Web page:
Russ Robins Paint: A Sharper Image

Shop Talk by Kitty Kaufman

Imagine you're living in a place with really good bones: crown moldings, decorative wood, cornices, high ceilings, built-in bookshelves, hardwood floors. Over the years shards of bad taste and remnants of neglect have chipped away at its surface beauty. It's time for a facelift so how far are you willing to go?

Russ Robins is not typical. His interior dialogue speaks to standards of meticulous precision. In the land of too much beige, he is a standard-bearer for turning the ordinary into extraordinary as he quietly makes beauty out of chaos.

His restorations transform wall imperfections, doors that won't close, windows that don't slide, floors that have lost their glow, cabinets coated with smoke and grease, and water damage. "What's most important are preparatory steps," Robins says. Before the sandpaper appears, the Robins Painting Company crew tapes heavy paper over everything. They wrap furniture, dewax and degrease millwork, and then sand to remove old drips, blobs and edges. Dust is contained with plastic film and window venting and they clean as they go.

Your urban renewal comes in platinum, gold or silver. The silver menu includes final sanding with 120 grit, and rolling of wall primers and paints. At the gold level you have final sanding with 180 grit, walls are skimmed, and primers and paints are tipped by brush. With platinum they sand with 220 grit, restore damaged millwork, and provide floor protection wearing booties. The platinum project is capped off with maid service. Regardless of plan, room hardware is removed.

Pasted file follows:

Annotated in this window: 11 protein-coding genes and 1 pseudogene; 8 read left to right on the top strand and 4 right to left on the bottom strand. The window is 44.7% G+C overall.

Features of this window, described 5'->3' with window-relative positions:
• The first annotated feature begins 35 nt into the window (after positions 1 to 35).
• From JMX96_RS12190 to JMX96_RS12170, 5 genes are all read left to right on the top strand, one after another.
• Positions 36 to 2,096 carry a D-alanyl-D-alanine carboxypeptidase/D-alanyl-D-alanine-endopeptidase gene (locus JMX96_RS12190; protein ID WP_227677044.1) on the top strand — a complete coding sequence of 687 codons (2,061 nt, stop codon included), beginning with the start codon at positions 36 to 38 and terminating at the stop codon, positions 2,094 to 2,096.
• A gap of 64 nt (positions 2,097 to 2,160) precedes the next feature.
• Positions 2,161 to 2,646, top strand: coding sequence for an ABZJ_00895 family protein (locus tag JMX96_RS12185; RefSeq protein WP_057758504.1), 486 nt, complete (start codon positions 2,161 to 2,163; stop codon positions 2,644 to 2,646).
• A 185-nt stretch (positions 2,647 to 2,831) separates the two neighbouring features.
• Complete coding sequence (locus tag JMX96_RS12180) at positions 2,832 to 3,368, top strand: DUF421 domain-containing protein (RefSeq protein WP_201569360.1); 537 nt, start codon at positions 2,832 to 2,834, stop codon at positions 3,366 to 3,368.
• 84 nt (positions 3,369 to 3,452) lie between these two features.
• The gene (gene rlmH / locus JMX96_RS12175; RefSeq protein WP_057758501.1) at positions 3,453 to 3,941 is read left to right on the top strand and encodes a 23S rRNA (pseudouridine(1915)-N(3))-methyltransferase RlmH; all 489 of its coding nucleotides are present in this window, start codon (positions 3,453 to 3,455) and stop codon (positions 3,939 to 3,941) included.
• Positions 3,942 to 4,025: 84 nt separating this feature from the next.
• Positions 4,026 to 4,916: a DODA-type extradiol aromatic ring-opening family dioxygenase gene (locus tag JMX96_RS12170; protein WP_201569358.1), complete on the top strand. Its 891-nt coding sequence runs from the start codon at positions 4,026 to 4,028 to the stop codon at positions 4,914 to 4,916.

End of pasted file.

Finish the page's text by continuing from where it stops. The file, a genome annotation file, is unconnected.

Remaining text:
What distinguishes Robins from other paint professionals? "You get more than you pay for," Robins says, "We show up on time and we don't need supervision." Their proposal includes a work sheet for each room: ceiling, walls, doors, crown molding, baseboards and cabinetry. Each section spells out type, condition, and the treatment that's been selected, all of which assures that you get what you ask for. Good painters have to work harder to prove their value and he is no exception: "We stay until the job is done."

© May 26, 2004 for The City Shopper
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